How To Ensure You’re Not a Financial Burden in Your Later Years & Beyond
For many Americans, the pandemic has brought to light the importance of legacy planning. A recent study conducted by financial services firm Edward Jones found that a third of U.S. adults report that the pandemic sparked conversations with close family members about their end-of-life plans and preferences, and for 18% of Americans, these were first-time discussions.
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Although these conversations can be uncomfortable — 18% reported being too uncomfortable to discuss these topics — they’re important to have so that you and your loved ones are on the same page about your plans for your later years and beyond. A fifth of those surveyed said they have avoided talking about end-of-life plans because they did not want to burden family members with their finances, but it’s not having these conversations that could cause your family members to deal with a large financial burden in the end.
Here’s what should be included in your plans for your later years and end-of-life to ensure your loved ones are financially prepared.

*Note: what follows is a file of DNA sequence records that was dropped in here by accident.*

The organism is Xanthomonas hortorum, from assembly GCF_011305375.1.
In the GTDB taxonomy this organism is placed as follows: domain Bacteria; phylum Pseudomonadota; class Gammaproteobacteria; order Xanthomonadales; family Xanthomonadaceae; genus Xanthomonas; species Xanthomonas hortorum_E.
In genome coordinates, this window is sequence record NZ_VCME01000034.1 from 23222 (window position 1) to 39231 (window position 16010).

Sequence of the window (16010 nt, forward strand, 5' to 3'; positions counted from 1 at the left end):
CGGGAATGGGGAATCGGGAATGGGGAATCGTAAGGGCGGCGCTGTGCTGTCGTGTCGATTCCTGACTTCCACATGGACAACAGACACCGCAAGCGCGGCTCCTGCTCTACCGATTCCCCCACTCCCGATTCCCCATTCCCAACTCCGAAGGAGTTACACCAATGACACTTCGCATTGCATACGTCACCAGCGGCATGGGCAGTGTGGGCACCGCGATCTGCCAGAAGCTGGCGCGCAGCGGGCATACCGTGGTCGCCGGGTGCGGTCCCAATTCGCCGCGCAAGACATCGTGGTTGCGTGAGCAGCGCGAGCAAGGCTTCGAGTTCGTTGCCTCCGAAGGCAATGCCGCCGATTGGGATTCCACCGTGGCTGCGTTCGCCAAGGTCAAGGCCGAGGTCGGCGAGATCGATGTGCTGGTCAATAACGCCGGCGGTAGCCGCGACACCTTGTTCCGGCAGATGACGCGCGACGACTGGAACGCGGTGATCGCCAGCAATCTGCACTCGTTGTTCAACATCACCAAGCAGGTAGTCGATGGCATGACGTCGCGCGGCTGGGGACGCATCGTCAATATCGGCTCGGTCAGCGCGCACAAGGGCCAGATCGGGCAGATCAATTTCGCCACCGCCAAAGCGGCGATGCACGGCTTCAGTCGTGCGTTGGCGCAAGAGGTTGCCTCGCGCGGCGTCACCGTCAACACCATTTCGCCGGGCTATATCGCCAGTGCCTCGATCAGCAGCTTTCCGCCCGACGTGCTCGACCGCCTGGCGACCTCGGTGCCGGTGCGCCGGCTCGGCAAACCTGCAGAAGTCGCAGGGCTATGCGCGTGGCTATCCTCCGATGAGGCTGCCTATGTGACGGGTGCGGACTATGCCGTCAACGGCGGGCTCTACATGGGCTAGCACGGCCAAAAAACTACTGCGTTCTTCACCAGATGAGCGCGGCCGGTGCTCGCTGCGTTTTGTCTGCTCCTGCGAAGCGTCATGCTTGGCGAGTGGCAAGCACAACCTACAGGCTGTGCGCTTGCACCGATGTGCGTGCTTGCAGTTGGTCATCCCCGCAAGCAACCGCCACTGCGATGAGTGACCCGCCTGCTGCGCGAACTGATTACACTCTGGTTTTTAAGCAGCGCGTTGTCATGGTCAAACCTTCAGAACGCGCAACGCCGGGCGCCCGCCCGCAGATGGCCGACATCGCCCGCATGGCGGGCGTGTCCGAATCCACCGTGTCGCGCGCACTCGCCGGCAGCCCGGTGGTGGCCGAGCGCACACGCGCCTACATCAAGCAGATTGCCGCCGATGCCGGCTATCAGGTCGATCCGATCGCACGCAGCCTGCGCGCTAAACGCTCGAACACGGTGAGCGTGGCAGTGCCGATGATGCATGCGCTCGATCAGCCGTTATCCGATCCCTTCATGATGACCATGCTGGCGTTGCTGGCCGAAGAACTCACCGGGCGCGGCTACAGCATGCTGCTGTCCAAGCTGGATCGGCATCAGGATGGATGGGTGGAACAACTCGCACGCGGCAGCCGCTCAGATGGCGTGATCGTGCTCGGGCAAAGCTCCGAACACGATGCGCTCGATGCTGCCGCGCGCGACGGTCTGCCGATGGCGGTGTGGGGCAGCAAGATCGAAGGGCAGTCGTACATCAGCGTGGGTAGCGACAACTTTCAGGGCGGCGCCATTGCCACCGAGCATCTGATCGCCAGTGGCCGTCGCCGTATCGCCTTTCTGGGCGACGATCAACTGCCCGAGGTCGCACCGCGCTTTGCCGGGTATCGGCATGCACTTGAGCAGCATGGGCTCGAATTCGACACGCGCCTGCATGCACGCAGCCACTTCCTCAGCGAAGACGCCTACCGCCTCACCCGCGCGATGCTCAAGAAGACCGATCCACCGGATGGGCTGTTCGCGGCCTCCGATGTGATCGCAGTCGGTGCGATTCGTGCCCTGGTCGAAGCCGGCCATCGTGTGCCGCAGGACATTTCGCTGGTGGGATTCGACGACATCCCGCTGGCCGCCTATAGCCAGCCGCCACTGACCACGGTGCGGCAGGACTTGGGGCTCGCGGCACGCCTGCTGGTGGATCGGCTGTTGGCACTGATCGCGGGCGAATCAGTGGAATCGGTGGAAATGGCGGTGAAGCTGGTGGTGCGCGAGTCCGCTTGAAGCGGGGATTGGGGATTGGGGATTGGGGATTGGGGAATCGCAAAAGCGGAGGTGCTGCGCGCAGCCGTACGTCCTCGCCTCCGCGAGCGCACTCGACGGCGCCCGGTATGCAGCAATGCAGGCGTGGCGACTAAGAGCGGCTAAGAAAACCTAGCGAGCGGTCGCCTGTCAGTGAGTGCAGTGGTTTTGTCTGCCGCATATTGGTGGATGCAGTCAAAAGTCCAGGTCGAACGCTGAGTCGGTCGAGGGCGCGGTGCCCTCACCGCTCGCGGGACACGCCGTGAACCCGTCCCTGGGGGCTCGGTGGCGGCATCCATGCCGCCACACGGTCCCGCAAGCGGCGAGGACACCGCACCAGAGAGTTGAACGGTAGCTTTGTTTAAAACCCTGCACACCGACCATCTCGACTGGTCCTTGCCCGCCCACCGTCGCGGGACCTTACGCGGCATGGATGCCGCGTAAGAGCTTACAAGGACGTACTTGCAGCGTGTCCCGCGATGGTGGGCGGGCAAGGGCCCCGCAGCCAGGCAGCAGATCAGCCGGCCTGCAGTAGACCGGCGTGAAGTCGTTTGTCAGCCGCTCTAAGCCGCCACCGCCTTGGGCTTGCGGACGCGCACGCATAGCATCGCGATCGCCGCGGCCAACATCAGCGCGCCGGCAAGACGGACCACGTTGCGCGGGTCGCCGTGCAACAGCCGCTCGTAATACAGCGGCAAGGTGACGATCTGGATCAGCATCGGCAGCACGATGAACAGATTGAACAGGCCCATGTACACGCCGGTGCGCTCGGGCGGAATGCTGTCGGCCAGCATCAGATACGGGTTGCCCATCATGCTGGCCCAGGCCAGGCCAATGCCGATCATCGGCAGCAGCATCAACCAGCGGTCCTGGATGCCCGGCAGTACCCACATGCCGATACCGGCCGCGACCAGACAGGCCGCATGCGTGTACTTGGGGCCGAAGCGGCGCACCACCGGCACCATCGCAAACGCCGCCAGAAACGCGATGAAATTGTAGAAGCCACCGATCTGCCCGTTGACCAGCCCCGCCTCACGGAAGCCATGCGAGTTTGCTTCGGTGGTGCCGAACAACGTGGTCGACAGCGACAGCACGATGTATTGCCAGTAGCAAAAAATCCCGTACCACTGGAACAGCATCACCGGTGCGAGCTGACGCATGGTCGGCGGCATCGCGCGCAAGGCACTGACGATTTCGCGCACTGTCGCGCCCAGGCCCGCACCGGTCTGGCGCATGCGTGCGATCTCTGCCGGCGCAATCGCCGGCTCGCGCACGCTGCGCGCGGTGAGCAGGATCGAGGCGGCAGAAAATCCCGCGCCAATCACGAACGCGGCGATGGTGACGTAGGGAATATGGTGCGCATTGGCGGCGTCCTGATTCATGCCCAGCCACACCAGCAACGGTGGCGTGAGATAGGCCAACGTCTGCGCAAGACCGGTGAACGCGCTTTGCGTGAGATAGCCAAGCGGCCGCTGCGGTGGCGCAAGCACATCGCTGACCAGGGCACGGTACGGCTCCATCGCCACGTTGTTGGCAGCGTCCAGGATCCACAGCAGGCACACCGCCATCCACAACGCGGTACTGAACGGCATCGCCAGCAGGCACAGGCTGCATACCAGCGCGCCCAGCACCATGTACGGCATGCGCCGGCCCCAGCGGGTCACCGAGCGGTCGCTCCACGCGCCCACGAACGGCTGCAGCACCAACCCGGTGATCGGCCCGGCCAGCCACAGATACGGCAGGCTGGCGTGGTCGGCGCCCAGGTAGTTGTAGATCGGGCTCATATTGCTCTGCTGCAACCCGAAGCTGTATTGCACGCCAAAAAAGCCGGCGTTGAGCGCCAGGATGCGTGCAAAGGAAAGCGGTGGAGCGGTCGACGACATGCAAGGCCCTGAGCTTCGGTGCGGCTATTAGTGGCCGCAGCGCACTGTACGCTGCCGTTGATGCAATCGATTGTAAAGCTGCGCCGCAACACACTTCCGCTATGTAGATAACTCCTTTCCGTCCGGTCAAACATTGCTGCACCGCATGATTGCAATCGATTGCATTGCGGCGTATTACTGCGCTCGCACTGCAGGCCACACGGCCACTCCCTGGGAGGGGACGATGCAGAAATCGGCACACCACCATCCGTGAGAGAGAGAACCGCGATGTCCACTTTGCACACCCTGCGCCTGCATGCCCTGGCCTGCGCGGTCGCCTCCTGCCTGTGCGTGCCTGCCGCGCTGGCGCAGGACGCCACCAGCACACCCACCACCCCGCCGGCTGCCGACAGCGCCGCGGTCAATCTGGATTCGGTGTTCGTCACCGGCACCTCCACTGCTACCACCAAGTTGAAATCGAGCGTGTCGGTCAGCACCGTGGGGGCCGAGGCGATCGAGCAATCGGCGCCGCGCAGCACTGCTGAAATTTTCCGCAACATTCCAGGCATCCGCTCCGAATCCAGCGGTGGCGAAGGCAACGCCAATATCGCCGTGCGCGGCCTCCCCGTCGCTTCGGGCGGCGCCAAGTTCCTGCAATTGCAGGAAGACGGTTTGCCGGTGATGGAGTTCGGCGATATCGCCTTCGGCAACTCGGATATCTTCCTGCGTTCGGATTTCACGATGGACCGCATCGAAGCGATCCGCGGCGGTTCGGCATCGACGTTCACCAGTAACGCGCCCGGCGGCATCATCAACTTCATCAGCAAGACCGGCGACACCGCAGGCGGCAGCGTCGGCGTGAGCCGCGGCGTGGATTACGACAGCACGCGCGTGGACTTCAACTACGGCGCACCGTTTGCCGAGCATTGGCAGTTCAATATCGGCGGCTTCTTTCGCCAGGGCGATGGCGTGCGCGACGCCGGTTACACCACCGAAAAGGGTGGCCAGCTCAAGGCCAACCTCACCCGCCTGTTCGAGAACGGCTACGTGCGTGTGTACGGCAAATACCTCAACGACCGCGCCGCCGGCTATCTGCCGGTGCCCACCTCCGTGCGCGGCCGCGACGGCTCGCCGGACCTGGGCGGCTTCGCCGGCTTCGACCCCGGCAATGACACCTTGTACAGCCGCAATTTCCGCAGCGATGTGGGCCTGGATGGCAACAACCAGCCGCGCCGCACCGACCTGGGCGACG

Create an Estate Plan
“There are many different factors to consider when developing an estate plan that best fits your unique needs,” said Alison Carnie, CFP, principal at Edward Jones. “First, work with your financial advisor to make a list of all of your assets including investment and retirement accounts (IRAs, 401(k) [plans], brokerage accounts); cash or checking/savings accounts; real estate; personal property (automobiles, boats, jewelry, artwork); insurance policies and annuity contracts.”
Next, determine what your priorities are. When it comes to the kind of legacy people want to leave to their families, nearly a third (32%) said leaving an inheritance is the most important thing.
“One of the easiest ways to make sure your assets go to the people you intend is to list them as beneficiaries,” Carnie said. “Ensure that the correct beneficiaries are named on your accounts and that these designations are consistent with your overall estate plan. Brokerage accounts don’t automatically include beneficiary designations, but you can complete a Transfer on Death agreement to identify the person to whom the assets should go.”
You should review your beneficiaries any time something major happens in your life, such as when you marry, divorce or have a child, Carnie said.
“If you don’t review your beneficiaries, your assets could be inherited by someone you no longer intend,” she said. “In addition to a primary beneficiary, it’s important to name a contingent beneficiary who would receive the assets if the primary beneficiary is unable. Your financial advisor can work with you and your estate planning attorney to review your accounts and identify your options.”